Egypt tends to be bimodal with its politicians. They are either pragmatic, courageous leaders like el-Sisi and Anwar Sadat or circus clowns like Nasser and Morsi.

    It would be a wonderful thing if Egypt could have a democracy like Switzerland, New Zealand or Israel. However the Egyptians first need to get the Islam thing figured out. Ditto that with Turkey.

    Of course, one can point out that we Americans are hardly in a position to criticize other nations about democracy given that we have a buffoon like Obama as President. Looks like we might flip that coin and end up with the guy on the other side, i.e. Trump. Obviously democracy as an institution just barely works and requires the public’s full diligence to maintain.

    Comment by Eggplant — January 5, 2016 @ 1:38 am

  24. @Eggplant
    I read your linked article and found it strange. The majority of the article is an indictment of Saud-Wahhibism as funding and supporting organizations hell bent on the destruction of the US but then as an apologist after thought includes the following-

    “The war for regime change in Iraq after 9/11, launched by President George W. Bush, cannot be re-litigated or undone. It was waged for reasons well-considered at the time, and the expectation that regime change would eventually lead, with American support, to the remaking of Iraq as a functioning democracy, was not unreasonable.”

    I find the above unreasonable as would I a similar statement concerning Afghanistan. Anyone who believed either of these countries would welcome the US as revered liberators bringing the gift of democracy was blinded by narcissistic ideology. These are not observations in hindsight but were clear prior to start of operations.

    The constant reference to Korea as proof of US nation building capability is such bollix. Actually Korea suffered under colonial rule by other powers. In the 20th century it suffered under Japan because it had made such great modernization strides during the short period it was independent (late 19th early 20th century) and Japan felt threatned by Korean success. In the case of Japan nuclear weapons and unconditional surreneder were required to change Japan’s course and prior to this Japan was in no way technologically moribund. These analogies are faulty but very popular among many.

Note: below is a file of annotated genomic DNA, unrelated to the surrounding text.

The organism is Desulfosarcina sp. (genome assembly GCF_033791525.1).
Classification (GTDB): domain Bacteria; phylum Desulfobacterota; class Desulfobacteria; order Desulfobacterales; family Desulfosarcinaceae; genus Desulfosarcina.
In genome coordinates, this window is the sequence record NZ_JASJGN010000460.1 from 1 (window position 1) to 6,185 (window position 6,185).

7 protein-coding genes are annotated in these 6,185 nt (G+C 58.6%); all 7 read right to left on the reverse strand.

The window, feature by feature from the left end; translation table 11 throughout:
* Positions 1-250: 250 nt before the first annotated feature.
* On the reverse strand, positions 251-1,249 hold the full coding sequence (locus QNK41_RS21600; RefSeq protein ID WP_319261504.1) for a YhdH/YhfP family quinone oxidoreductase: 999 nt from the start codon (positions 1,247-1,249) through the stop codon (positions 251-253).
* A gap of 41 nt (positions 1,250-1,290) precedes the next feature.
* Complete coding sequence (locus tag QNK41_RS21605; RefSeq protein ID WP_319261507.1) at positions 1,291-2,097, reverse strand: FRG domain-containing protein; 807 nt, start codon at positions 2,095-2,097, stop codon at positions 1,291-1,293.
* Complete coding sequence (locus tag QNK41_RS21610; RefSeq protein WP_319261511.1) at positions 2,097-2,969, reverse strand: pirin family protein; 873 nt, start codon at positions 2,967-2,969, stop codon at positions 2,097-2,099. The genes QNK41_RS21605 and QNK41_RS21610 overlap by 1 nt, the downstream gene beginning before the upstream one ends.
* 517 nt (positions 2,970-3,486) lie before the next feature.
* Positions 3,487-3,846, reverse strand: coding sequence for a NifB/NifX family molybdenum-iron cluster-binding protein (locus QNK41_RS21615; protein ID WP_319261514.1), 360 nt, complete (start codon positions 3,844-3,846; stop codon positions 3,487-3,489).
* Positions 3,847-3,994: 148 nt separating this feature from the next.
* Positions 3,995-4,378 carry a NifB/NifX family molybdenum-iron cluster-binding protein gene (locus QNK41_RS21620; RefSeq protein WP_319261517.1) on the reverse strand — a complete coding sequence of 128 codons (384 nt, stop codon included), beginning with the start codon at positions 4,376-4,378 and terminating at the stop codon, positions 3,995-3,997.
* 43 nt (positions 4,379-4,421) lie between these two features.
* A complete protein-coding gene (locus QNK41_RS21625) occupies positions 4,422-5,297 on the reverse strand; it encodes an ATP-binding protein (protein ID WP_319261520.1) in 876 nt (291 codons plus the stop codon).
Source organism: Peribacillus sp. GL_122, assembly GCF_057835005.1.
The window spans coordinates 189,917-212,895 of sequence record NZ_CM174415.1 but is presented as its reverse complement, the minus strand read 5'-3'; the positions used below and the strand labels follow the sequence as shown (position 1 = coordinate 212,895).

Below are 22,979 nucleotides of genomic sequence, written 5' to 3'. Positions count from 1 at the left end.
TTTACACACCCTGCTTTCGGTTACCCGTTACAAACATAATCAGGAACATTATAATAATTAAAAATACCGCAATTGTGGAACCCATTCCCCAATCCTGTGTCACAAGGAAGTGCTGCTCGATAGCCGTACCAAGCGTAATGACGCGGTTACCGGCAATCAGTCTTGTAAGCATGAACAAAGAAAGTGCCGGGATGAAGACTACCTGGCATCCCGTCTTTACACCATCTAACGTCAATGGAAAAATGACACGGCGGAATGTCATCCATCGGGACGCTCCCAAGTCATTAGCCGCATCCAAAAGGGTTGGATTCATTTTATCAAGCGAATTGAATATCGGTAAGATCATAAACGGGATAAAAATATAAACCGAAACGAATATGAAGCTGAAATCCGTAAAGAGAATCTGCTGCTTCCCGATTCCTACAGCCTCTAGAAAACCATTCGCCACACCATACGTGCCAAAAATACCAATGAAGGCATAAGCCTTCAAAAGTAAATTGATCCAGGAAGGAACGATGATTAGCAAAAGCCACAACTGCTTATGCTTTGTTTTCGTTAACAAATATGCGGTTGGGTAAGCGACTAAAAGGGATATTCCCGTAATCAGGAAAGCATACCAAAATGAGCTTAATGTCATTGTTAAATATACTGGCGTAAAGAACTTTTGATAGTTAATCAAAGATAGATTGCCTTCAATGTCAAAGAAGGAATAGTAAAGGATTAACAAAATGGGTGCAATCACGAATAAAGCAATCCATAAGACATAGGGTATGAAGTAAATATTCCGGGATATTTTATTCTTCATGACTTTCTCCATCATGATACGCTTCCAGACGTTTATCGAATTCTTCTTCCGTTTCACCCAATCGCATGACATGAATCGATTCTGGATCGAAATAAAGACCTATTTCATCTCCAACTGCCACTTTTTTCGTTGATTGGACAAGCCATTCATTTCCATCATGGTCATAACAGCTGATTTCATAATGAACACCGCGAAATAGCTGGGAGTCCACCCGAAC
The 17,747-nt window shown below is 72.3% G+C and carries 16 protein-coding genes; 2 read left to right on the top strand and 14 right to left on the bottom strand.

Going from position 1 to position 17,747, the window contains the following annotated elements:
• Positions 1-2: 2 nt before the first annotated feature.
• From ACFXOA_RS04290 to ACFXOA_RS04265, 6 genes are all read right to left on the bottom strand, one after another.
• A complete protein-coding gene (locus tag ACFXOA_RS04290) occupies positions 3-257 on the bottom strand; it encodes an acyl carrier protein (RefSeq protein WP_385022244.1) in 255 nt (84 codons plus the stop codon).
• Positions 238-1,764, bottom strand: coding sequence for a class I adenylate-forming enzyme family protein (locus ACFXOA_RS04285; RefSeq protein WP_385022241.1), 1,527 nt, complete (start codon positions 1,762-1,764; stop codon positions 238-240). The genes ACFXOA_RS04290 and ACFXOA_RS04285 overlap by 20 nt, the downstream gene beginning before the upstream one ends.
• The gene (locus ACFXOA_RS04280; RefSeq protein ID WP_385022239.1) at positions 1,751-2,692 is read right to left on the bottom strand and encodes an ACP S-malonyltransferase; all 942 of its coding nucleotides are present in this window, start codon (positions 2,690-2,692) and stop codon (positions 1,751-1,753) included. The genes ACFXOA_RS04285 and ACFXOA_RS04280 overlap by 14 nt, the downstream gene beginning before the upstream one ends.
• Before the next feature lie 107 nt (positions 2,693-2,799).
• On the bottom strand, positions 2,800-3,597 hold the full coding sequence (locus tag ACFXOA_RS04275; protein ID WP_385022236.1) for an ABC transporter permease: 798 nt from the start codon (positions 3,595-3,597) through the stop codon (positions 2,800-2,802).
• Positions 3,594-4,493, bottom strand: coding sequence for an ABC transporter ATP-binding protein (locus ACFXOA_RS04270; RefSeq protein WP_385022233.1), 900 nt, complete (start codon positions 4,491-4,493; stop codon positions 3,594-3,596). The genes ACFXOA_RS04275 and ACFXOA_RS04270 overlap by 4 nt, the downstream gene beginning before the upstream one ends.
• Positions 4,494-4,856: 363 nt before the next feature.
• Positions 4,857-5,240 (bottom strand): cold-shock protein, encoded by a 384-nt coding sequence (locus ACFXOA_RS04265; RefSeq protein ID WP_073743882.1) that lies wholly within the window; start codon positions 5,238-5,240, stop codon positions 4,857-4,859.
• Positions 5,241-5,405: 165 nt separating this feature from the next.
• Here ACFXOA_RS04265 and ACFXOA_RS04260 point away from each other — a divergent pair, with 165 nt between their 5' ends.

If you accept that the “War On Terror” was in response to 911 then attacking Iraq makes no sense. It didn’t then and it doesn’t now. If the objective was to destroy these groups then the logicial course would have been to destroy their funding. The House of Saud is interested in preserving the House of Saud and to contemplate that the House of Saud is acting in the interests of the US is just naive.

    Comment by pahoben — January 5, 2016 @ 3:49 am

  25. @Pahoben
    I’m on the verge of “hogging” this comment forum so I’ll try to make this my last response.

    I found the Gatestone Institute essay written by Salim Mansur to be both extremely informative and very interesting up until the very quote that Pahoben referenced. That sentence by Mansur struck me as being disingenuous. Mansur was writing to a specific audience. I suspect that Mansur believed he was going to alienate his target audience if he appeared overly critical of the Iraq War. It so happens that I strongly believe that launching the Iraq War was a correct decision. My main quarrel with America’s handling of the Iraq War was the obvious bungling that occurred during the occupation of Iraq. I would have preferred it if Salim Mansur had openly said that he disapproved of the Iraq War and then attempted to justify his argument.

    I am going to ignore the issues of Japan and Korea because they are too far off topic. I believe it was clear in Mansur’s essay that the House of Saud had not acted in the interests of the US. If anything, Mansur found it extremely ironic that the House of Saud and the nominally Christian US have been allies. Obviously this has been an alliance of convenience that will end as soon as Saudi Arabia’s oil fields run dry. Also, I find it an interesting question whether the al Saud family first chose to be criminals engaging in banditry, caravan raiding, slave trading, etc. and then adopted Wahhibism as their religion –or– if they first started out as Wahhibiis and then found that their system of religious ethics was fully compatible with being savage criminals.